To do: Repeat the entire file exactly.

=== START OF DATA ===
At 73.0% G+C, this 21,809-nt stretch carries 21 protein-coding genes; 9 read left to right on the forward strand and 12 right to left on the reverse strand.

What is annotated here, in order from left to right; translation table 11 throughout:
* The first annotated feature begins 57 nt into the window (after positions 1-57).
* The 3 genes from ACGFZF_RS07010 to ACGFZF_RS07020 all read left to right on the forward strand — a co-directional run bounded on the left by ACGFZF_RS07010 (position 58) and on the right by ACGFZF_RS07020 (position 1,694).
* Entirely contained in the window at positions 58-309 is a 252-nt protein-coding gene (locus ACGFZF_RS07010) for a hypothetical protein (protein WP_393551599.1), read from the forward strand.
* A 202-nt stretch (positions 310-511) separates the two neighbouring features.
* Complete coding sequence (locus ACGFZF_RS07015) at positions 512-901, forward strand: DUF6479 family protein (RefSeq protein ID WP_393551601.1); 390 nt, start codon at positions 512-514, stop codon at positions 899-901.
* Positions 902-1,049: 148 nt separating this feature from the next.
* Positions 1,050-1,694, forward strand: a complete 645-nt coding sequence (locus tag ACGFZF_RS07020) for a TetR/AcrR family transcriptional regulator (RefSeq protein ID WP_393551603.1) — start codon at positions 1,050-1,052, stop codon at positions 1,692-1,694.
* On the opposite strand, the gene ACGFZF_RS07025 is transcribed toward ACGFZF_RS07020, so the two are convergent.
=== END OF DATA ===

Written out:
At 73.0% G+C, this 21,809-nt stretch carries 21 protein-coding genes; 9 read left to right on the forward strand and 12 right to left on the reverse strand.

What is annotated here, in order from left to right; translation table 11 throughout:
* The first annotated feature begins 57 nt into the window (after positions 1-57).
* The 3 genes from ACGFZF_RS07010 to ACGFZF_RS07020 all read left to right on the forward strand — a co-directional run bounded on the left by ACGFZF_RS07010 (position 58) and on the right by ACGFZF_RS07020 (position 1,694).
* Entirely contained in the window at positions 58-309 is a 252-nt protein-coding gene (locus ACGFZF_RS07010) for a hypothetical protein (protein WP_393551599.1), read from the forward strand.
* A 202-nt stretch (positions 310-511) separates the two neighbouring features.
* Complete coding sequence (locus ACGFZF_RS07015) at positions 512-901, forward strand: DUF6479 family protein (RefSeq protein ID WP_393551601.1); 390 nt, start codon at positions 512-514, stop codon at positions 899-901.
* Positions 902-1,049: 148 nt separating this feature from the next.
* Positions 1,050-1,694, forward strand: a complete 645-nt coding sequence (locus tag ACGFZF_RS07020) for a TetR/AcrR family transcriptional regulator (RefSeq protein ID WP_393551603.1) — start codon at positions 1,050-1,052, stop codon at positions 1,692-1,694.
* On the opposite strand, the gene ACGFZF_RS07025 is transcribed toward ACGFZF_RS07020, so the two are convergent.